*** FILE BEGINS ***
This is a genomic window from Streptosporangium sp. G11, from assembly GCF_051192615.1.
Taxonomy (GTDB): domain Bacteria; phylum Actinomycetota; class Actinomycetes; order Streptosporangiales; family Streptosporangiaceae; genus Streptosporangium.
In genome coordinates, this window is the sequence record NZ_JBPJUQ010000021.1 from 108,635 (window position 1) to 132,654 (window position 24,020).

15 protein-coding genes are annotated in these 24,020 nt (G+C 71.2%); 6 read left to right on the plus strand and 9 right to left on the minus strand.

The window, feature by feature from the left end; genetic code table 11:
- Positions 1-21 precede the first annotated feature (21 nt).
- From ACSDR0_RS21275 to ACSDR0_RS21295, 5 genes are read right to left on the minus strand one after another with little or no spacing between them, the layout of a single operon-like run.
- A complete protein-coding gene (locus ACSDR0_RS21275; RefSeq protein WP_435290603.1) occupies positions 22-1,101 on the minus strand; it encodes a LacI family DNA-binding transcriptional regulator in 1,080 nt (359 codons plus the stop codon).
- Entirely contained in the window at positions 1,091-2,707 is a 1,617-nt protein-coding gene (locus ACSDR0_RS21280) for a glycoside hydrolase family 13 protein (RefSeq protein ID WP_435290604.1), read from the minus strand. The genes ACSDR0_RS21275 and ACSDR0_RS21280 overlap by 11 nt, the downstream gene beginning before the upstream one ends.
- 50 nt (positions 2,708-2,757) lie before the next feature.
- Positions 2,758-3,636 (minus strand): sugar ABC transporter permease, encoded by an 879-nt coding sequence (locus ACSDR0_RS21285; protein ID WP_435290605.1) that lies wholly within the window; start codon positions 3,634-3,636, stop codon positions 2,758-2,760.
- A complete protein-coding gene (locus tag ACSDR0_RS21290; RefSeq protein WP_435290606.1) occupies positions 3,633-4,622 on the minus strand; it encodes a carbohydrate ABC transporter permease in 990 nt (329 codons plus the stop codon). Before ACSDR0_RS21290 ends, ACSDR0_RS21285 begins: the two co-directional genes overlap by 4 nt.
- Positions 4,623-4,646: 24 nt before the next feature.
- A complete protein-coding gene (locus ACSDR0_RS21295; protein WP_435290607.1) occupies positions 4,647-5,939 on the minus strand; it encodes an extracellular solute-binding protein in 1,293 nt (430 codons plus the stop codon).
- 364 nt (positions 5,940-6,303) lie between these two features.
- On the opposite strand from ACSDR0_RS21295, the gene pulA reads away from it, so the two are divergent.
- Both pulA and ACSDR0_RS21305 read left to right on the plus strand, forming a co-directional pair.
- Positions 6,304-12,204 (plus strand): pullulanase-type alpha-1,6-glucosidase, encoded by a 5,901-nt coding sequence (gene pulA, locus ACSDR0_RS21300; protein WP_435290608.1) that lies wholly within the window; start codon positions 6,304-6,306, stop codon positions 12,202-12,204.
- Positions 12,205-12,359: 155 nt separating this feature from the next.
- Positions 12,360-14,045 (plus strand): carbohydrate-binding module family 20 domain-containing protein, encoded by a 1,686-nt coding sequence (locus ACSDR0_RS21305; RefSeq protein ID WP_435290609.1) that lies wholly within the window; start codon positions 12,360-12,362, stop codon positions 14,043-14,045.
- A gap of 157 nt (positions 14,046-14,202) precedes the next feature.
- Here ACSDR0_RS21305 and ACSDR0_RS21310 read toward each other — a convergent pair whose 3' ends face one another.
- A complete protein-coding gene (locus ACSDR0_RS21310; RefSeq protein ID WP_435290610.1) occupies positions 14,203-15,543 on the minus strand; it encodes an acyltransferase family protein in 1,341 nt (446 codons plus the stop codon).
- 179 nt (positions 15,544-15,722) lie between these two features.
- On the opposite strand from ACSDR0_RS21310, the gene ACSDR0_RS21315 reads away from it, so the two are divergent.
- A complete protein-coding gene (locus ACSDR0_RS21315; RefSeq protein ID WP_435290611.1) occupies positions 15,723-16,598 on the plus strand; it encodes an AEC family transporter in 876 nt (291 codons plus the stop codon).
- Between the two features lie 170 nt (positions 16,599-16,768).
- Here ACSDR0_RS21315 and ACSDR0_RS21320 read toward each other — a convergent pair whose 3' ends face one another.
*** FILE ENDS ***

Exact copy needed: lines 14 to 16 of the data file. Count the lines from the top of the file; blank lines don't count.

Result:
- A complete protein-coding gene (locus ACSDR0_RS21295; protein WP_435290607.1) occupies positions 4,647-5,939 on the minus strand; it encodes an extracellular solute-binding protein in 1,293 nt (430 codons plus the stop codon).
- 364 nt (positions 5,940-6,303) lie between these two features.
- On the opposite strand from ACSDR0_RS21295, the gene pulA reads away from it, so the two are divergent.